U.S.-Backed Operation Targets Shiite Slum
Tuesday, August 8, 2006
BAGHDAD, Aug. 7 -- A predawn raid by Iraqi troops and American military advisers on a stronghold of Shiite cleric Moqtada al-Sadr erupted into a two-hour gun battle Monday, according to residents and the U.S. military.
The operation in Baghdad's Sadr City neighborhood was aimed at "individuals involved in punishment and torture cell activities," the U.S. military said in a statement. The Iraqi troops who conducted the raid, along with their U.S. advisers, came under fire at the outset, the statement said, and "the fire lasted for the duration of the operation and continued as they left the neighborhood."
But Iraqi Prime Minister Nouri al-Maliki sharply criticized the operation, saying that it could hinder his efforts at national reconciliation. Maliki, who has been working with U.S. commanders on a new program to crack down on violence in Baghdad, appeared on local television Monday and said he was "very angered and pained."
"This operation used weapons that are unreasonable to detain someone -- like using planes," Maliki said.
He apologized to the Iraqi people for the operation, saying, "This won't happen again."
Residents of a nearby neighborhood said the fighting began about 1 a.m. and lasted about two hours. A police source told the Reuters news agency that two people were killed and 18 wounded in the clash; the U.S. military reported only that one soldier was wounded.
[Early Tuesday, three separate roadside bomb attacks in Baghdad killed at least nine people, the Reuters news agency reported, citing Iraqi police sources.]
Sadr City, a vast slum that is home mostly to poor Shiites, is a hotbed of support for Sadr, a young cleric who has opposed the U.S. military presence in Iraq since the 2003 invasion. Sadr's well-armed militia, called the Mahdi Army, staged two uprisings against U.S. forces in 2004 and is a potent force throughout most of Sadr City.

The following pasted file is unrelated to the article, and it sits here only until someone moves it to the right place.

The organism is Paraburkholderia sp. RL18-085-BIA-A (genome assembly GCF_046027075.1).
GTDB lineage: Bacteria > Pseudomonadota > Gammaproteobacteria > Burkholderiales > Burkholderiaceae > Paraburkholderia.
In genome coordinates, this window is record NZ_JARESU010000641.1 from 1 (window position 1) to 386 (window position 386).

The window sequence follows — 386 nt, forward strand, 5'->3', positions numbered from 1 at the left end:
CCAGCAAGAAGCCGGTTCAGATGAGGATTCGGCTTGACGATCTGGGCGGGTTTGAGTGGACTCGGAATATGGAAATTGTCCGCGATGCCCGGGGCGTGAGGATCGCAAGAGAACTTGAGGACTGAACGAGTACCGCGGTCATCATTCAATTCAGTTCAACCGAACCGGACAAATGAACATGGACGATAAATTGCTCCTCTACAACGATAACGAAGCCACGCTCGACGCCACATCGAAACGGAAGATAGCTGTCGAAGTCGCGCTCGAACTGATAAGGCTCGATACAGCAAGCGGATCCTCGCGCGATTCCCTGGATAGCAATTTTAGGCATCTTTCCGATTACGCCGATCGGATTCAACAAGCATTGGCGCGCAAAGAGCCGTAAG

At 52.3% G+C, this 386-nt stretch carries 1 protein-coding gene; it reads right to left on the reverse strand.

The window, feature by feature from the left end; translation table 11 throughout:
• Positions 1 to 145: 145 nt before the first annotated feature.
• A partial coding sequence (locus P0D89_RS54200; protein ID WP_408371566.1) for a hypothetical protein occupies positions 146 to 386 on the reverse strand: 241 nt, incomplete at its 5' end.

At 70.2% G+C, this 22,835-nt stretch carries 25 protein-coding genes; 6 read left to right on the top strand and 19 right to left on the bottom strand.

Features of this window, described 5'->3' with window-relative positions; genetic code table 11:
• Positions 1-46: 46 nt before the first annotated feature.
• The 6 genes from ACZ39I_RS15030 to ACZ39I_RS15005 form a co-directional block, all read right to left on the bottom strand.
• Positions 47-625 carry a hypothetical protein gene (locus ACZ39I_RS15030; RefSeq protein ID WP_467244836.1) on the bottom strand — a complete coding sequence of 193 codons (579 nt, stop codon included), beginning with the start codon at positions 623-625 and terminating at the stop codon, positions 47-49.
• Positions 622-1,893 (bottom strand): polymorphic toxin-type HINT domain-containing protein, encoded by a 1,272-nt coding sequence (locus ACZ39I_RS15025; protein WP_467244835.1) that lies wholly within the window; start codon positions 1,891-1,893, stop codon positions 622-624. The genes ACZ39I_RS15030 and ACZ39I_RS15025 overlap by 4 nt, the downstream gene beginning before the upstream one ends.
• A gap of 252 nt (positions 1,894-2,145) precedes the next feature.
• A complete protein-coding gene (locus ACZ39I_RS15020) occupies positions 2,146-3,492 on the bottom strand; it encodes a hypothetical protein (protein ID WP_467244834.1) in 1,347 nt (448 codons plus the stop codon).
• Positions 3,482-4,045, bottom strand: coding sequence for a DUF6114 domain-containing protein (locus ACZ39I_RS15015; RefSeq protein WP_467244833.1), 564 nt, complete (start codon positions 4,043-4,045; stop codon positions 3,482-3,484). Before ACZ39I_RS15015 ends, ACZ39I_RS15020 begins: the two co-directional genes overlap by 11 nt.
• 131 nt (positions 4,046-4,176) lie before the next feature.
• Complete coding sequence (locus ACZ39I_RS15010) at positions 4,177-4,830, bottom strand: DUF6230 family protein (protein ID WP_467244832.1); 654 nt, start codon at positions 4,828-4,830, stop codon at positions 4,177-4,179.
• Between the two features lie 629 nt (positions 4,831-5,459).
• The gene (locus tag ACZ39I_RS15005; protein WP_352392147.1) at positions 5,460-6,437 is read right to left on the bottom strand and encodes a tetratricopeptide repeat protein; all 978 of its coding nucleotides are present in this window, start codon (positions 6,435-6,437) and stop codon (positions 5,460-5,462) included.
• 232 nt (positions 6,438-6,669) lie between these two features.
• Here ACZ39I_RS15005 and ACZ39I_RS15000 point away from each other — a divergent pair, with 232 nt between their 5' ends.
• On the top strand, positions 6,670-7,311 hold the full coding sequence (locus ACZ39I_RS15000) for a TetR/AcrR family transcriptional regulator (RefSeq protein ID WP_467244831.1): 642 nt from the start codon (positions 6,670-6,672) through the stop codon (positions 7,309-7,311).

The Mahdi Army has been accused of carrying out frequent assassinations and kidnappings of Sunni Arabs, particularly around Baghdad in recent months. Recent operations by U.S. and Iraqi forces aimed at stemming death squad activity in Baghdad have included raids on Sadr City, though U.S. military spokesmen have said repeatedly that stepped-up efforts have not targeted particular groups.
Several hours after the raid, a suicide truck bomb killed at least 10 Iraqis at a police commando post in the northern city of Samarra, where the bombing of a Shiite shrine on Feb. 22 triggered the current wave of sectarian killings.
The truck, loaded with fruit and hidden explosives, swerved into the local headquarters of Interior Ministry commando forces and erupted in a massive explosion, according to local police. The deadly blast destroyed the headquarters building, police Capt. Zuhair Badrani said. Thirteen commandos were wounded, along with 18 civilians, he added.
Mohammad Abdul Hameed, a local resident who was hospitalized with shrapnel wounds and a broken right hand, said he saw the truck approach "at a high speed traveling on the wrong side of the two-way street. Then suddenly it swerved and rammed into the building."
Abdul Hameed described being "shoved against the wall, and I could not see anything because of the dust, the smoke and the blood that was running down my face."
Special correspondents Saad al-Izzi in Baghdad and Muhanned Saif Aldin in Samarra contributed to this report.